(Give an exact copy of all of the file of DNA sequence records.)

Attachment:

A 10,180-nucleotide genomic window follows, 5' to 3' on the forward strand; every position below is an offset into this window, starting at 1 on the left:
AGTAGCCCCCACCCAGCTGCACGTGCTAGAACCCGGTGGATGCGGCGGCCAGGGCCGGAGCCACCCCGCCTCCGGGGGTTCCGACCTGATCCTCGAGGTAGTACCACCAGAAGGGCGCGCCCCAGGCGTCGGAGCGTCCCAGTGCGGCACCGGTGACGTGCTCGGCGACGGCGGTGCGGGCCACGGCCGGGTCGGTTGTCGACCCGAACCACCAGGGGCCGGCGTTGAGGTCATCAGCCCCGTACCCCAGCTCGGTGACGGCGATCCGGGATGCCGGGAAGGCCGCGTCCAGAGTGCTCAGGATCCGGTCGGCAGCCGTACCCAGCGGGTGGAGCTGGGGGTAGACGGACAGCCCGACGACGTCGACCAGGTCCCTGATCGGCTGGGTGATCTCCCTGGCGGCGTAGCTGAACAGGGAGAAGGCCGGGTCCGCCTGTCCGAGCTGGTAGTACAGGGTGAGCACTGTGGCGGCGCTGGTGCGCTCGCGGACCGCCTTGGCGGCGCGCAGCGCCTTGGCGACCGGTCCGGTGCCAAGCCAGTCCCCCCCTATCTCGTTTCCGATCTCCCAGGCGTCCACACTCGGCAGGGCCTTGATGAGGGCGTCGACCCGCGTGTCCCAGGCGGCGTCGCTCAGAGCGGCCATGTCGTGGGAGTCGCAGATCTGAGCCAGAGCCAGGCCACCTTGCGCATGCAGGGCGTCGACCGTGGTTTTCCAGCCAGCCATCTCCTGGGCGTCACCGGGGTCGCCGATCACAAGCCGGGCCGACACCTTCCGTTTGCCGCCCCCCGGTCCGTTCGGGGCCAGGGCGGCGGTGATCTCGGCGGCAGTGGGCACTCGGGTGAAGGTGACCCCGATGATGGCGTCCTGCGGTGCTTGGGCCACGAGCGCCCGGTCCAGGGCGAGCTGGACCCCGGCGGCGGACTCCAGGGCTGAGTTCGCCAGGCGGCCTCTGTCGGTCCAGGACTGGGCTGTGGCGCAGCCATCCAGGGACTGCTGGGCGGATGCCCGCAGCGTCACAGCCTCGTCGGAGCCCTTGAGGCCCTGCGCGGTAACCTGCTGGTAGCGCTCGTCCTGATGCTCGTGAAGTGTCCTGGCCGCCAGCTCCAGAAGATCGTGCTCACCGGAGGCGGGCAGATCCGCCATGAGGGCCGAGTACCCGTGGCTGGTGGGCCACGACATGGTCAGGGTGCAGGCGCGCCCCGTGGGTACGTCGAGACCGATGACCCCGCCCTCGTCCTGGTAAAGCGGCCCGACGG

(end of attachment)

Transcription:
A 10,180-nucleotide genomic window follows, 5' to 3' on the forward strand; every position below is an offset into this window, starting at 1 on the left:
AGTAGCCCCCACCCAGCTGCACGTGCTAGAACCCGGTGGATGCGGCGGCCAGGGCCGGAGCCACCCCGCCTCCGGGGGTTCCGACCTGATCCTCGAGGTAGTACCACCAGAAGGGCGCGCCCCAGGCGTCGGAGCGTCCCAGTGCGGCACCGGTGACGTGCTCGGCGACGGCGGTGCGGGCCACGGCCGGGTCGGTTGTCGACCCGAACCACCAGGGGCCGGCGTTGAGGTCATCAGCCCCGTACCCCAGCTCGGTGACGGCGATCCGGGATGCCGGGAAGGCCGCGTCCAGAGTGCTCAGGATCCGGTCGGCAGCCGTACCCAGCGGGTGGAGCTGGGGGTAGACGGACAGCCCGACGACGTCGACCAGGTCCCTGATCGGCTGGGTGATCTCCCTGGCGGCGTAGCTGAACAGGGAGAAGGCCGGGTCCGCCTGTCCGAGCTGGTAGTACAGGGTGAGCACTGTGGCGGCGCTGGTGCGCTCGCGGACCGCCTTGGCGGCGCGCAGCGCCTTGGCGACCGGTCCGGTGCCAAGCCAGTCCCCCCCTATCTCGTTTCCGATCTCCCAGGCGTCCACACTCGGCAGGGCCTTGATGAGGGCGTCGACCCGCGTGTCCCAGGCGGCGTCGCTCAGAGCGGCCATGTCGTGGGAGTCGCAGATCTGAGCCAGAGCCAGGCCACCTTGCGCATGCAGGGCGTCGACCGTGGTTTTCCAGCCAGCCATCTCCTGGGCGTCACCGGGGTCGCCGATCACAAGCCGGGCCGACACCTTCCGTTTGCCGCCCCCCGGTCCGTTCGGGGCCAGGGCGGCGGTGATCTCGGCGGCAGTGGGCACTCGGGTGAAGGTGACCCCGATGATGGCGTCCTGCGGTGCTTGGGCCACGAGCGCCCGGTCCAGGGCGAGCTGGACCCCGGCGGCGGACTCCAGGGCTGAGTTCGCCAGGCGGCCTCTGTCGGTCCAGGACTGGGCTGTGGCGCAGCCATCCAGGGACTGCTGGGCGGATGCCCGCAGCGTCACAGCCTCGTCGGAGCCCTTGAGGCCCTGCGCGGTAACCTGCTGGTAGCGCTCGTCCTGATGCTCGTGAAGTGTCCTGGCCGCCAGCTCCAGAAGATCGTGCTCACCGGAGGCGGGCAGATCCGCCATGAGGGCCGAGTACCCGTGGCTGGTGGGCCACGACATGGTCAGGGTGCAGGCGCGCCCCGTGGGTACGTCGAGACCGATGACCCCGCCCTCGTCCTGGTAAAGCGGCCCGACGG